It’s another First Play Friday!
I got to play Fortune and Glory last night. If you’ve never tried it before, I heartily recommend you do so right now. Flying Frog Games can be a little bit hit and miss, in my opinion… for every Last Night on Earth there’s a Conquest of Planet Earth, but thankfully Fortune and Glory falls on the good side of the fence, if only because of the sheer deranged scope of the thing.
Think of it being like Indiana Jones: The Board Game. Players are heroic treasure hunters seeking – shockingly enough – both fortune and glory. Glory is the main in-game currency, gained by exploring the world and attempting to hunt out mysterious objects that are randomly generated and located. Things like “The Shield of The Azure Glory” and “The Heart of Medusa” are the artefacts you’ll be seeking, made by combining two cards – one with a Fortune value on, the other marked with a certain number of dangers.
It’s these dangers that drive the game. Your chosen characters have four different attributes that can be boosted through picking up items and allies, and each danger is beaten by scoring successful rolls against one of your skills. Get through enough danger and the artefact is yours, as well as a lovely stack of Glory that can be traded in for new gear or to heal yourself. However, if you manage to screw up your roll (which happens a lot!) you flip your Danger card to reveal the ensuing Cliffhanger. Your next turn will see you trying to deal with that – again with another dice roll. Mess that up and… well… further bad things will happen, often seeing you knocked out, losing lots of your stuff and getting dumped back at your starting location.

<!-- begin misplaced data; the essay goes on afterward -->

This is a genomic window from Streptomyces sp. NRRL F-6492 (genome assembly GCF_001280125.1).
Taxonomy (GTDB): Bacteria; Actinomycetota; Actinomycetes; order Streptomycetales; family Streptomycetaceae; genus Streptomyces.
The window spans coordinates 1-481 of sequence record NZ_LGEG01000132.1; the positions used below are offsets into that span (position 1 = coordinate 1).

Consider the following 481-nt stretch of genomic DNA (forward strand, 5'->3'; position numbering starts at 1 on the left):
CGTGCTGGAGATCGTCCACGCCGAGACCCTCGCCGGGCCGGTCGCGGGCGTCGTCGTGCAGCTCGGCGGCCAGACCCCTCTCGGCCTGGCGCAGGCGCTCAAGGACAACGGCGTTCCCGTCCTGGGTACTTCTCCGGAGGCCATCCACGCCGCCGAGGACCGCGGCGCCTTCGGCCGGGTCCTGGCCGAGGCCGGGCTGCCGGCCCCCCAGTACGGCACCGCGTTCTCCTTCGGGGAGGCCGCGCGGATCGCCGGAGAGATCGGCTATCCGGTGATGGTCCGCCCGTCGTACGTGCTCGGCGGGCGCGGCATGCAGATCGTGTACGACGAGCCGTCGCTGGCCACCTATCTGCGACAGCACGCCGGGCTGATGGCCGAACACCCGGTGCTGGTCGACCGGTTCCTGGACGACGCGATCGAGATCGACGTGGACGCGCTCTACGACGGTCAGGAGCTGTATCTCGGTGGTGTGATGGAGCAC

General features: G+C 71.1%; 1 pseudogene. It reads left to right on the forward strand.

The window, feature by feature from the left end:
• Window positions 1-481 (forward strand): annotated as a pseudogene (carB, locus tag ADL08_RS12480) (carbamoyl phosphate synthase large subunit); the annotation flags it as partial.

You’ll also be getting in plenty of fights as well while you seek these mystical trinkets. With Nazi soldiers and Mobsters aplenty getting in your way, you’ll be facing off in plenty of scrapes; there’s even Big Bads to take on who will not only try and beat seven bells out of you, they’ll also try and steal artefacts from under your nose. Should you manage to actually get your hands on an object, you don’t get the Fortune immediately – you have to head to a city to sell it, and it’s possible to lose them even at the last minute should you get attacked and knocked out.
Fortune and Glory is the very definition of an Ameritrash dicefest. It’s utterly ridiculous and fantastic in so many ways. Insane storylines, cliffhangers all over the place… definitely a game not to take too seriously. The usual Flying Frog art style is firmly in place where photos of real people are used instead of drawn pictures and it really works in this context. It’s also one of the most over-produced games in history, with hundreds of cards, tokens and bits of plastic coming in a huge coffin box – exactly what you want from such a crazy game. And you get a Zeppelin floating around the map dropping off Nazis! What more do you need?!
There were only three of us playing it last night and the game went along at quite a speed. It can handle up to eight but if you choose to go down that way, you should apparently be prepared for a lot of downtime. It’s not a game I want to play every week, but I’ll be more than happy to see it hit the table again sometime in the future.